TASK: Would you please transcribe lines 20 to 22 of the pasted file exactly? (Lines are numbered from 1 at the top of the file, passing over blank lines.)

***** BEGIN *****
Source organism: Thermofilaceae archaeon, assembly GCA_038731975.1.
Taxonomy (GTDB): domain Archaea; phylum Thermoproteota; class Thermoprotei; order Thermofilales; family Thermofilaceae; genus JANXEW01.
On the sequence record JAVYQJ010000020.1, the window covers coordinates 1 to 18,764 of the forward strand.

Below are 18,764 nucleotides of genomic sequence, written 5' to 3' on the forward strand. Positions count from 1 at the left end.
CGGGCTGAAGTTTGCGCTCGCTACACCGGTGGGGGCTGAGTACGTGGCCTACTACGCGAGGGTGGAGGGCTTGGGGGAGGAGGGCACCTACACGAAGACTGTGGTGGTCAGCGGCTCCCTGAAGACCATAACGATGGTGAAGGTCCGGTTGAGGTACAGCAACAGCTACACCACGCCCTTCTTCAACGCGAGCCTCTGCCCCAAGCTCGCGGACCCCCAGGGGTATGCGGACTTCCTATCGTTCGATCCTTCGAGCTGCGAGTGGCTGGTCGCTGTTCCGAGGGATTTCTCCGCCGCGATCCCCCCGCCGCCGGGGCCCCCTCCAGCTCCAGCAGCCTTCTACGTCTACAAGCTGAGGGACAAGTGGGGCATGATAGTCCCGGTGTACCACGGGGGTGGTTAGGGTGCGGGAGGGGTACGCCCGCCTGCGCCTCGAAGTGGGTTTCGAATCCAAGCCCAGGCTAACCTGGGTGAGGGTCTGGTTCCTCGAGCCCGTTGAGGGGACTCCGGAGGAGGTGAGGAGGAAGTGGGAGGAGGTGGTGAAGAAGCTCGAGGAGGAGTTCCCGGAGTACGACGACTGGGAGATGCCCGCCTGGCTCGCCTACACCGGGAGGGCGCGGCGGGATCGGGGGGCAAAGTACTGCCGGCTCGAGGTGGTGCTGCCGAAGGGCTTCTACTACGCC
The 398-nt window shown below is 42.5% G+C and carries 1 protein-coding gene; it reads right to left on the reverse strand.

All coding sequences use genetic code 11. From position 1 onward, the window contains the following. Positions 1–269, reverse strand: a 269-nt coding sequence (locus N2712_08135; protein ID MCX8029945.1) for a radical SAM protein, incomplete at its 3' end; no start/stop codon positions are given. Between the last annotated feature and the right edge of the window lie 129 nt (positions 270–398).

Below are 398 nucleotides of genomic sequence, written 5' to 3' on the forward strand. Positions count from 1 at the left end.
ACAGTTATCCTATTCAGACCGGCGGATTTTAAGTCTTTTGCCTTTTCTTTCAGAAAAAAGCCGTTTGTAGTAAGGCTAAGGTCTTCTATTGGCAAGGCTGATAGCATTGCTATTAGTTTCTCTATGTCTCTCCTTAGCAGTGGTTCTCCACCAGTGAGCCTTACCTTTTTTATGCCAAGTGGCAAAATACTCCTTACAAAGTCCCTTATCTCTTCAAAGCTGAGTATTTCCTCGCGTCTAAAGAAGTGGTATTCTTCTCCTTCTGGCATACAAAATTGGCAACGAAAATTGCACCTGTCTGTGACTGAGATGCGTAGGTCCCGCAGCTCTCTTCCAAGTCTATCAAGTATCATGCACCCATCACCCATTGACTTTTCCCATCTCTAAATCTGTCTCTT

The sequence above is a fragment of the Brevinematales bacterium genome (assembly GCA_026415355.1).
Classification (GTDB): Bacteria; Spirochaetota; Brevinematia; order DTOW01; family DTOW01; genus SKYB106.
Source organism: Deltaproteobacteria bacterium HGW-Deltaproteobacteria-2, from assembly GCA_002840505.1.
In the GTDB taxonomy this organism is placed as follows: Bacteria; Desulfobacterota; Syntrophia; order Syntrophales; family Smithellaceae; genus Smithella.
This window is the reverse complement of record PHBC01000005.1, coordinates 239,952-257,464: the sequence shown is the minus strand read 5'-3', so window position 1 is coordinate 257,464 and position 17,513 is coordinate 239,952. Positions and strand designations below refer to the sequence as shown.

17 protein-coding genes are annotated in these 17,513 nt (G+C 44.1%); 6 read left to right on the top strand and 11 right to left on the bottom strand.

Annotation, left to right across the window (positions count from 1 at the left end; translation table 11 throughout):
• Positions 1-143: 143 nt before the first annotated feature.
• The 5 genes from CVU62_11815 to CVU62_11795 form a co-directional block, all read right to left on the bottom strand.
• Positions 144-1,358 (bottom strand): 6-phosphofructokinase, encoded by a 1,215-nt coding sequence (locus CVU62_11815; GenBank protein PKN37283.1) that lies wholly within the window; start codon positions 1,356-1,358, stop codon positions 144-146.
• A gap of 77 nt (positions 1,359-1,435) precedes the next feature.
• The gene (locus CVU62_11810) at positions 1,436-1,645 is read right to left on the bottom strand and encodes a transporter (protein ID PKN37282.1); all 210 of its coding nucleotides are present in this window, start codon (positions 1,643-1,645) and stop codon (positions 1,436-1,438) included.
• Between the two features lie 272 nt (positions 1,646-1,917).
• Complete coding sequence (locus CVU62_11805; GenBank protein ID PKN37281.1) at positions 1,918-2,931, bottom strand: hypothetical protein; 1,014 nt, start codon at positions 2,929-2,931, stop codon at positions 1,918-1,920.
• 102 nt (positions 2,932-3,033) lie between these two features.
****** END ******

• A gap of 77 nt (positions 1,359-1,435) precedes the next feature.
• The gene (locus CVU62_11810) at positions 1,436-1,645 is read right to left on the bottom strand and encodes a transporter (protein ID PKN37282.1); all 210 of its coding nucleotides are present in this window, start codon (positions 1,643-1,645) and stop codon (positions 1,436-1,438) included.
• Between the two features lie 272 nt (positions 1,646-1,917).